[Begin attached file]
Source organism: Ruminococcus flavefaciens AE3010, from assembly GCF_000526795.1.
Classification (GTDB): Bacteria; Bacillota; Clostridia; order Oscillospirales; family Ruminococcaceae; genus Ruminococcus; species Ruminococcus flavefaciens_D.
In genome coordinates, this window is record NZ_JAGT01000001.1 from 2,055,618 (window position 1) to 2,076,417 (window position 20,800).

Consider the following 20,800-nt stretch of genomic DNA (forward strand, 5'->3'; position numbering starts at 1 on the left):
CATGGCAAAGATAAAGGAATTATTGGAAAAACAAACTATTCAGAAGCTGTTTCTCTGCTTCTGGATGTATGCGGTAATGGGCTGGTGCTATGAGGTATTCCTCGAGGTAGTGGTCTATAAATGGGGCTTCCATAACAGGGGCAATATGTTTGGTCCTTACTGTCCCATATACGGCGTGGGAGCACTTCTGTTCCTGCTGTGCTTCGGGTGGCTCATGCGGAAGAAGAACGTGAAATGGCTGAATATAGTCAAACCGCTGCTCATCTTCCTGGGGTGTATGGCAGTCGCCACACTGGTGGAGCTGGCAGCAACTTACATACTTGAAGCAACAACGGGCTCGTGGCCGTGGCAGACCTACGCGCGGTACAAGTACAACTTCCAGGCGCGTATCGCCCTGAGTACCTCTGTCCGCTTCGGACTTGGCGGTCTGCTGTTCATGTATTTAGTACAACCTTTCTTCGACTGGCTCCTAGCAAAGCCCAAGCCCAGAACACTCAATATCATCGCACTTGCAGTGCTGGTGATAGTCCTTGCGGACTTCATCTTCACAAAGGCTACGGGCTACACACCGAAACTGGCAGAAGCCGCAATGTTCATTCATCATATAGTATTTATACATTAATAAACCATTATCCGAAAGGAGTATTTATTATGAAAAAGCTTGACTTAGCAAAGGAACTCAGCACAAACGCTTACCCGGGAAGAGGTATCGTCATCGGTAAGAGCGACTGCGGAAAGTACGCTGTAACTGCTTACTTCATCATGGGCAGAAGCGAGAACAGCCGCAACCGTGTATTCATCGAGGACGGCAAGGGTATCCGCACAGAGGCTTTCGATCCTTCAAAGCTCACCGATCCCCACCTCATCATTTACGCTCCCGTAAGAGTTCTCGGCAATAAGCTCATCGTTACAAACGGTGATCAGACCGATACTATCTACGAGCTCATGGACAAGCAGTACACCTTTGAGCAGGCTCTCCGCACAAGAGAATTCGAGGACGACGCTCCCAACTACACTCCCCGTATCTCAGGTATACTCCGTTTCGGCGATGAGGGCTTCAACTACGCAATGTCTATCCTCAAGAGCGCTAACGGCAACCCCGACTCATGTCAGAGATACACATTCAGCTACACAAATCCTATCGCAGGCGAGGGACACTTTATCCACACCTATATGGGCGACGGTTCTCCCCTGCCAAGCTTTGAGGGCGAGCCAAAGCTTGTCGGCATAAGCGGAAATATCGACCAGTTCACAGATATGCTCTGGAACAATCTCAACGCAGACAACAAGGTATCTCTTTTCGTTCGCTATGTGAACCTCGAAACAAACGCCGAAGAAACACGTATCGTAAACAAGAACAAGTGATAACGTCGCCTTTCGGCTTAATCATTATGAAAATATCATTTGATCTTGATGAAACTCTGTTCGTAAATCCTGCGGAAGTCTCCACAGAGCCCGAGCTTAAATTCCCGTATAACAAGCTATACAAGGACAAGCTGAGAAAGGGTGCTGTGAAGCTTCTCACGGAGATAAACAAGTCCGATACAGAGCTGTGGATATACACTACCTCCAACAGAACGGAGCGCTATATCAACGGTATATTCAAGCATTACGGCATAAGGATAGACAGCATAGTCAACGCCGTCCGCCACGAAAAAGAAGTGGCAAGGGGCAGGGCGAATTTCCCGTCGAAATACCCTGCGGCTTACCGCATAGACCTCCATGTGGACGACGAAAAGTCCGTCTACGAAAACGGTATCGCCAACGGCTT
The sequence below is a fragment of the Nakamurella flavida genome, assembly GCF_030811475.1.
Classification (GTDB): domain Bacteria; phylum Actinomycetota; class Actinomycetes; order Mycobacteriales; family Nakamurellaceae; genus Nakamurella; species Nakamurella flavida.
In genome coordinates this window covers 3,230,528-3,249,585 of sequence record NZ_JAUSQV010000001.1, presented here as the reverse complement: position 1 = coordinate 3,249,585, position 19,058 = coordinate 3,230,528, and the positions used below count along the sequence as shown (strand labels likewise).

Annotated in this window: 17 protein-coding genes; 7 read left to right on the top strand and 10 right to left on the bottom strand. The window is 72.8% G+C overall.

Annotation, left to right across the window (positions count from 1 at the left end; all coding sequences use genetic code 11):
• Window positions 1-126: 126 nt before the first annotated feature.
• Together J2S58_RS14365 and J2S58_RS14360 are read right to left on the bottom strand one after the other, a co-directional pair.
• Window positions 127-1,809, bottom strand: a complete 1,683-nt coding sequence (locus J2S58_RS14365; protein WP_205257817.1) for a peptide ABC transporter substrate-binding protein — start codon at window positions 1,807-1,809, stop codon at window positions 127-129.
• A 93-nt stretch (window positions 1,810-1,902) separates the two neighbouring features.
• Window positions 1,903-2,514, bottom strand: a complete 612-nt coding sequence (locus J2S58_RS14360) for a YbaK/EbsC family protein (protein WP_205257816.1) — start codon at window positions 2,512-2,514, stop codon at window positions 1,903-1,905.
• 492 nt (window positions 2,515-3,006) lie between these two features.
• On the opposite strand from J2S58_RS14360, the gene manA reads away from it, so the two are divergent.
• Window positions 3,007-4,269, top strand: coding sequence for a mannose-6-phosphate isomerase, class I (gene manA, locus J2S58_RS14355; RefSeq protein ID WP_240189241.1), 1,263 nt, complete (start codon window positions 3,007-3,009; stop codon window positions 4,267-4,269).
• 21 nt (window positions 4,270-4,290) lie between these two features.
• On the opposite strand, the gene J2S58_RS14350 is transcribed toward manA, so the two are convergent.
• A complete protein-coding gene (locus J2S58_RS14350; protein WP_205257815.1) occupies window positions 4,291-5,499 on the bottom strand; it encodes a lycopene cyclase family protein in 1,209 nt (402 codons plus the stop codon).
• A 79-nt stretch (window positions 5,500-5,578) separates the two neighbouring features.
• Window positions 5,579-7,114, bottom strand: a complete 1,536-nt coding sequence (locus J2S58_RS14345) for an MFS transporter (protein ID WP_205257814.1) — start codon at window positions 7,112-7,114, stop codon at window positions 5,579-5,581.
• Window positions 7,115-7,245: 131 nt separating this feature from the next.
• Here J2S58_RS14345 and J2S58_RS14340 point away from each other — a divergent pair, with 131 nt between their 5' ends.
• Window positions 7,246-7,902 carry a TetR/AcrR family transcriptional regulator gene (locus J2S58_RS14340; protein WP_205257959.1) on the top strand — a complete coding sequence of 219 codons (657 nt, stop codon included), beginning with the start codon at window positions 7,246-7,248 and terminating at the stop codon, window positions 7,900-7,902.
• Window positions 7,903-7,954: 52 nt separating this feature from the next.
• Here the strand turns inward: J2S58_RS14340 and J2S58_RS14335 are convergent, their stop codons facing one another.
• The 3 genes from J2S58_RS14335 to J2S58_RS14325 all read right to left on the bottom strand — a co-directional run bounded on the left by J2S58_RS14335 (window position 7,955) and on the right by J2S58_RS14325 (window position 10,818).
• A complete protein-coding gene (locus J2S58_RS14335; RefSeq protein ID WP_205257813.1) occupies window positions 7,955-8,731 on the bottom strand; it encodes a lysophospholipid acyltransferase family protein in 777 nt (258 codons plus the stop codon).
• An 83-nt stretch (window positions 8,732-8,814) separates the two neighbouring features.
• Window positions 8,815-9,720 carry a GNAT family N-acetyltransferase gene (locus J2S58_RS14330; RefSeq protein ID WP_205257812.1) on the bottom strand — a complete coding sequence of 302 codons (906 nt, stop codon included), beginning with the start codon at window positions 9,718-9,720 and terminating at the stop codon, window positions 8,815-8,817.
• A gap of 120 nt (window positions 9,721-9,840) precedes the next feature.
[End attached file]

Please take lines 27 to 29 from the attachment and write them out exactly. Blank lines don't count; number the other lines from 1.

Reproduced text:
• Window positions 7,903-7,954: 52 nt separating this feature from the next.
• Here the strand turns inward: J2S58_RS14340 and J2S58_RS14335 are convergent, their stop codons facing one another.
• The 3 genes from J2S58_RS14335 to J2S58_RS14325 all read right to left on the bottom strand — a co-directional run bounded on the left by J2S58_RS14335 (window position 7,955) and on the right by J2S58_RS14325 (window position 10,818).